But behind the alluring bargains lie hard realities of damaged fundamentals.
Across the country, office properties are for sale at sizzling discounts compared with prices of just a year ago. But whether investors have the cash and fortitude to consummate deals in today's still-shaky economic environment remains to be seen.
All but three of the top 20 markets recorded year-over-year price declines through September. The steepest drop, a jolting 58.2% plunge, shook the Westchester, N.Y.-Southern Connecticut region, according to Bethesda, Md.-based research firm CoStar Group.
When it comes to price gains, however, the leader is none other than long-suffering Detroit, whose office market reflects a litany of problems with the ailing auto industry. Sales prices in metro Detroit rose an encouraging 7.7%, although buildings are still cheaper than in most big markets, at $66 per sq. ft.
Compare that with Denver, where sales ring up at $155 per sq. ft. The costliest market, of course, is New York, at $449 per sq. ft., followed by Washington, D.C., at $338 per sq. ft., CoStar reports.
As they study the falling prices, investors must weigh the advantage of lower cost with the dynamics behind the decline — namely deteriorating fundamentals.
Effective rents fell 2.2% in the third quarter, with far more dramatic year-to-date change. This year's precipitous fall in effective rents “is a magnitude unseen in 14 years,” says Victor Calanog, director of research for New York-based data firm Reis.
Amid rising unemployment and weakening demand for space, the U.S. office vacancy rate rose to 13% in the third quarter, according to CoStar. But according to statisticians' forecasts, vacancy could shoot to 19% if companies consolidate their space to reflect smaller workforce levels.
The nation's unemployment rate climbed to 10.2% in October. But the statisticians explain that the office vacancy rate has not yet risen to the level projected given the job losses. The gap stands at six percentage points, notes CoStar.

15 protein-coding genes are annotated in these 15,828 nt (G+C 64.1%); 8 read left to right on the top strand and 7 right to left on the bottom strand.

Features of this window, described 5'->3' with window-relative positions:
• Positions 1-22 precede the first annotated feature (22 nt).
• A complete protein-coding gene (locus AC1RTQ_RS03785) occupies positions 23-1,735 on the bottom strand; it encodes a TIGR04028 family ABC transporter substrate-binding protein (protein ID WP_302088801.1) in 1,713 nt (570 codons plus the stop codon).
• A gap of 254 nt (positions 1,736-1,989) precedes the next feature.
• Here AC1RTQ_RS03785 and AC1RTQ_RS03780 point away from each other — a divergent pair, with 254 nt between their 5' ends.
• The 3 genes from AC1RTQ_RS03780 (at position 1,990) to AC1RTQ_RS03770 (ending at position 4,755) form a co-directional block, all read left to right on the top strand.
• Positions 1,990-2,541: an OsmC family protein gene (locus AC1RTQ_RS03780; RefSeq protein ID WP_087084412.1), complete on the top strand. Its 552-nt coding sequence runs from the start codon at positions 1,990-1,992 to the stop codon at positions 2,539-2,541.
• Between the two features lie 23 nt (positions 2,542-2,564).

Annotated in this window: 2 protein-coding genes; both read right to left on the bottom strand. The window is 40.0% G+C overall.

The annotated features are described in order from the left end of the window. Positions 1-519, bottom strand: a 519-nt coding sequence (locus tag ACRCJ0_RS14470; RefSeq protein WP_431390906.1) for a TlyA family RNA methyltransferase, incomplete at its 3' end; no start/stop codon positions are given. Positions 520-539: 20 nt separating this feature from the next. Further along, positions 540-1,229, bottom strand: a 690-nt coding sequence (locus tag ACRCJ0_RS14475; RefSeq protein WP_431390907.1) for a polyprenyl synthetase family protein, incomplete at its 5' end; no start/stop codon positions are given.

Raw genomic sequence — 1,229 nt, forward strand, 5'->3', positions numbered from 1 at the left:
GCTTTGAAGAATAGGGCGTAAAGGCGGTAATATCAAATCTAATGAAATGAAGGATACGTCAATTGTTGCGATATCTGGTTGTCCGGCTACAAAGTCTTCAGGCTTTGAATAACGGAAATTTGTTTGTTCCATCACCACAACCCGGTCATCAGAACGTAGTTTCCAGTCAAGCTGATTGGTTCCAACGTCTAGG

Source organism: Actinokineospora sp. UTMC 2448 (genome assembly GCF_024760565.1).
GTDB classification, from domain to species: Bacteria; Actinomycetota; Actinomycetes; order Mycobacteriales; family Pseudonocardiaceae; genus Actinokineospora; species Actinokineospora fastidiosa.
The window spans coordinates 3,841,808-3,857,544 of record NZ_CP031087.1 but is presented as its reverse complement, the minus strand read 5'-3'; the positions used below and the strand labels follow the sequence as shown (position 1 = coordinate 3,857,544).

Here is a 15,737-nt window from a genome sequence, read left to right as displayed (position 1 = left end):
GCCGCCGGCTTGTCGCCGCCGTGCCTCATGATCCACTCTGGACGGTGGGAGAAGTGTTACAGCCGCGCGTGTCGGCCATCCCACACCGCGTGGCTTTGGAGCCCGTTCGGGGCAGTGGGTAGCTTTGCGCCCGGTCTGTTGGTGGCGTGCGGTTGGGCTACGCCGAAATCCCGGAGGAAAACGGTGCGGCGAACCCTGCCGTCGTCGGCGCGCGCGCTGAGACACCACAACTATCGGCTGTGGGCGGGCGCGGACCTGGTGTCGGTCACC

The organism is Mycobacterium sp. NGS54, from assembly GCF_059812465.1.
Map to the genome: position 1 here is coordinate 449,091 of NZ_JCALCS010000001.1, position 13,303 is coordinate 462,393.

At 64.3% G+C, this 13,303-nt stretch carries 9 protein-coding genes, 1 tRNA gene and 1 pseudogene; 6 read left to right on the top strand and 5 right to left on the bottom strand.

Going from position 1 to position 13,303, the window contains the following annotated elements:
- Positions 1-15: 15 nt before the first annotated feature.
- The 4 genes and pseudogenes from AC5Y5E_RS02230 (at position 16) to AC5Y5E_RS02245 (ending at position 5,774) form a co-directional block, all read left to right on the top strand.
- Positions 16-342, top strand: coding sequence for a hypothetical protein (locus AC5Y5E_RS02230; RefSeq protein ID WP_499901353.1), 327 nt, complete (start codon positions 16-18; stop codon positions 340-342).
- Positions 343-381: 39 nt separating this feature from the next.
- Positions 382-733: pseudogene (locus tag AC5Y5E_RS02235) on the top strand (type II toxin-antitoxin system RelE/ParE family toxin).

“We call it phantom vacancy. Phantom vacancy can mute any recovery that we do see down the road,” says Jay Spivey, senior director of analytics at CoStar.
Vacancy expected to peak in 2010
Barring a sharp adjustment for the layoffs, the office sector currently is on track for vacancy rate to peak in the third quarter of 2010 at about 16%. But it could take two more years, until the third quarter of 2012, before excess supply is absorbed and rents finally rise.
In the first quarter of 2009, negative net absorption approached 20 million sq. ft., far less than the projected 130 million sq. ft. analysts expected. In the third quarter, negative net absorption of 25 million sq. ft. was forecast based on job losses, but negative 13 million sq. ft. was recorded.
One reason space has not yet been consolidated is that many leases have not yet come up for renewal. And some tenants hang on to prime space in anticipation of growth. “If they're laying off workers, it might be that in their office every fifth desk [is] sitting empty,” says Spivey.
If thousands of tenants jettison unused space, landlords would lose billions of dollars in rental income. Cities whose vacancy rates already are soaring would be hit hard. In the third quarter, metro Phoenix recorded the highest vacancy rate at 21%. Dallas and Atlanta metros registered 17% after building sprees.
Financially distressed properties have flooded many markets, driving some lease rates back to levels not seen for 20 years, and jeopardizing the livelihood of market-rate owners who can't compete with bargain rates.
But there's a flip side to distress. “There's a tremendous opportunity to buy. We're seeing Class-A properties being sold for under $100 per sq. ft.,” says Scott Marcus, principal of RSM Development & Management, an owner and developer of medical office properties based in Bloomfield Hills, Mich.
One impressive building, the Columbia Center in Troy, “probably one of the nicest buildings in the market,” is selling for less than $100 per sq. ft., says Marcus. Three years ago, it would have sold for $160 to $200 per sq. ft. A 200,000 sq. ft. building sold for $5 million, a fraction of the price similar properties once commanded.
Today's investors are strictly regional, says Marcus. “We're not seeing any institutional buyers. They've all left.”